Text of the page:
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AAO: More Time Outdoors May Cut Risk of Myopia in Children

Last Updated: October 26, 2011.

 

Average 3.7 fewer hours/week outdoors for myopic versus normal- or farsighted children

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Spending more time outdoors is associated with reduced odds of myopia in children and adolescents, according to a study being presented at the annual meeting of the American Academy of Ophthalmology, held from Oct. 22 to 25 in Orlando, Fla.

WEDNESDAY, Oct. 26 (HealthDay News) -- Spending more time outdoors is associated with reduced odds of myopia in children and adolescents, according to a study being presented at the annual meeting of the American Academy of Ophthalmology, held from Oct. 22 to 25 in Orlando, Fla.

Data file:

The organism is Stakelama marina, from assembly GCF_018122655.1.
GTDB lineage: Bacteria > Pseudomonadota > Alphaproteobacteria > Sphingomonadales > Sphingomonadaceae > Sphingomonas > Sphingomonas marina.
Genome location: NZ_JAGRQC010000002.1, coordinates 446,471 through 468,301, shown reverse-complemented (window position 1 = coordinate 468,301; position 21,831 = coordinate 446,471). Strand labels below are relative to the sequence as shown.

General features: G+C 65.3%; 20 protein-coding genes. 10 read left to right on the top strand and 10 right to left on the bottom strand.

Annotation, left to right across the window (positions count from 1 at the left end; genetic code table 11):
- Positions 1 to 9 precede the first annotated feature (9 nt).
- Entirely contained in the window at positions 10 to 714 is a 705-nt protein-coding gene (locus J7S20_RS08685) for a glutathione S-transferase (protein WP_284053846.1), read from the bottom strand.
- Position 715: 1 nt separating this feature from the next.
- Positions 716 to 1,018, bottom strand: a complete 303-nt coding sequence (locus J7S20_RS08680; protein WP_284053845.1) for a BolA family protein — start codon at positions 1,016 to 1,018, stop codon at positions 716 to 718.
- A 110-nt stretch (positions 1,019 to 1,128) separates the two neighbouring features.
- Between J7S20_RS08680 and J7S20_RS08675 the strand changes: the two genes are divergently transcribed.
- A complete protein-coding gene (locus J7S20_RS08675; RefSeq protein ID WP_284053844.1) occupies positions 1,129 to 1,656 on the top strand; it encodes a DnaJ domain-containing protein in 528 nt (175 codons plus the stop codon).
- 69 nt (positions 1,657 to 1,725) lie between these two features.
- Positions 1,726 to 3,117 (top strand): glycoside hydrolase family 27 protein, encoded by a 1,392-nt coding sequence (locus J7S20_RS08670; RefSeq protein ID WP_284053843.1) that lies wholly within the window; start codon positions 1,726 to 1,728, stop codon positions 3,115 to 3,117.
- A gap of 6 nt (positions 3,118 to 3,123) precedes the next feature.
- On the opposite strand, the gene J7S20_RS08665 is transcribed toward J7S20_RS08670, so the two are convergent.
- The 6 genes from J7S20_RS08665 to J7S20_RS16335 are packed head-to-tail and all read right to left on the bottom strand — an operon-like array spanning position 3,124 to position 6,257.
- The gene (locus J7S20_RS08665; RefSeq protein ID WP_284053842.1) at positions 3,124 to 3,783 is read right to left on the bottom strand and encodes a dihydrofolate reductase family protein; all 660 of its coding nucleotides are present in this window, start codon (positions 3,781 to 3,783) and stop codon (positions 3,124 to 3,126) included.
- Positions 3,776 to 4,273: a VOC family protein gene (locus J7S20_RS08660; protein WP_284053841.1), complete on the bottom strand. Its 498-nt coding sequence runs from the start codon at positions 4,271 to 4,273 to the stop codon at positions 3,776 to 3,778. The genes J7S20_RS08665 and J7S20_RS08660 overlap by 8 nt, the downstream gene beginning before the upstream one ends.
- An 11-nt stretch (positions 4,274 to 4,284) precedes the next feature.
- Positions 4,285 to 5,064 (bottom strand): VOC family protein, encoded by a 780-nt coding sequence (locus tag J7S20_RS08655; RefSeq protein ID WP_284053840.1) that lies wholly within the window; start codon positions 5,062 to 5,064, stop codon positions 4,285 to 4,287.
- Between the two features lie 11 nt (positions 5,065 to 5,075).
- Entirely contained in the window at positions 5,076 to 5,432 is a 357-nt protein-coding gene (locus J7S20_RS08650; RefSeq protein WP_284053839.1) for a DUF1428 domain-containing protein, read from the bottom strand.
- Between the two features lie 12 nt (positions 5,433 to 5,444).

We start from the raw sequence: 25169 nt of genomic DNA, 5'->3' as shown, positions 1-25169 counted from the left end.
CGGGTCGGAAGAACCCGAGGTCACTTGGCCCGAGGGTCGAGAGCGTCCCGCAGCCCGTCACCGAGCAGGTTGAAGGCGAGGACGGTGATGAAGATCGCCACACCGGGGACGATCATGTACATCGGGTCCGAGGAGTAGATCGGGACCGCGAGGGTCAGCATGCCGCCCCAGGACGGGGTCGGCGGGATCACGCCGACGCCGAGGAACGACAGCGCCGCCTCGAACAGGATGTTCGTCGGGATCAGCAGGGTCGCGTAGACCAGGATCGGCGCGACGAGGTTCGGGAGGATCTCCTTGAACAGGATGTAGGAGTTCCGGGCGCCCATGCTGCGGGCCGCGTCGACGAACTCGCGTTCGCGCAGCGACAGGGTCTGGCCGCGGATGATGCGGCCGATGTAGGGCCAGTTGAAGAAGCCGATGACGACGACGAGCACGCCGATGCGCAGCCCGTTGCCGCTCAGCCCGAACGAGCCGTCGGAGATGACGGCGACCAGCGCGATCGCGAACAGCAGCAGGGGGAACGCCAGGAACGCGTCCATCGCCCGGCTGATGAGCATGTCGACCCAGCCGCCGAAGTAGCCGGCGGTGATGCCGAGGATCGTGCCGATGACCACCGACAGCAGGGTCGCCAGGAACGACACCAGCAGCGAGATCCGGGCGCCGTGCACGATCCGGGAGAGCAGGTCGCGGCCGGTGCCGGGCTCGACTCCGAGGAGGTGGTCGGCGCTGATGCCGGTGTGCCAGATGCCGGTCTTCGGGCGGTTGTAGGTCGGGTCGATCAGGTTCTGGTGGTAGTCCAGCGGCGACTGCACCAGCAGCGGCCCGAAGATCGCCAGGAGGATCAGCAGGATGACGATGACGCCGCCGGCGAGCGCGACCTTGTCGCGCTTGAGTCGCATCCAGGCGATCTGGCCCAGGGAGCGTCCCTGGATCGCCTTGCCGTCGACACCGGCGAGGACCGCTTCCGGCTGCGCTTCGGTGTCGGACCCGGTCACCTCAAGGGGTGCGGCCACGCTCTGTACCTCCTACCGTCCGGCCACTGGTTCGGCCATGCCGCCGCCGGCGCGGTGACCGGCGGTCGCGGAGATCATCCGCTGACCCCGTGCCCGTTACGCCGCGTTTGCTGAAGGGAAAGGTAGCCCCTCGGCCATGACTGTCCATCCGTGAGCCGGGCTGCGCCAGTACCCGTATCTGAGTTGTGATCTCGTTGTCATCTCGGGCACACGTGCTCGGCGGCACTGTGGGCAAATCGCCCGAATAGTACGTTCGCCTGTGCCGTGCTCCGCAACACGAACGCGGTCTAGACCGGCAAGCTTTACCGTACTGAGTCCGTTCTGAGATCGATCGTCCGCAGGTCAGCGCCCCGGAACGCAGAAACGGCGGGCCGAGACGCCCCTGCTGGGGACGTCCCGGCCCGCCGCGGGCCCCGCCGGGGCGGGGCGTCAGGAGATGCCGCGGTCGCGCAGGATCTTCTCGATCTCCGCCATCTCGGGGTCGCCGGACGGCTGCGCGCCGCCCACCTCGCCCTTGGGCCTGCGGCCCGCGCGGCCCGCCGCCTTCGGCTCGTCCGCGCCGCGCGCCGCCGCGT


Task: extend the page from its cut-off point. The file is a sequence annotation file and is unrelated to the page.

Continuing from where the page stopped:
Justin Sherwin, M.B.B.S., from the University of Cambridge in the United Kingdom, and colleagues reviewed recent eye health studies to investigate the association between outdoor time and the risk of myopia in children. Eight studies on outdoor time and childhood myopia, including a total of 10,400 children and adolescents, were included. In two of the studies, the amount of time spent performing near work, including playing computer games and studying, was investigated.

The investigators found that each additional hour of outdoor time per week was associated with a 2 percent decrease in the chances of myopia. Compared with farsighted children and those with normal vision, nearsighted children spent an average of 3.7 fewer hours outdoors per week. There was no association between spending more time outdoors and the amount of time performing near work.

"Increasing children's outdoor time could be a simple and cost-effective measure with important benefits for their vision and general health," the authors write.

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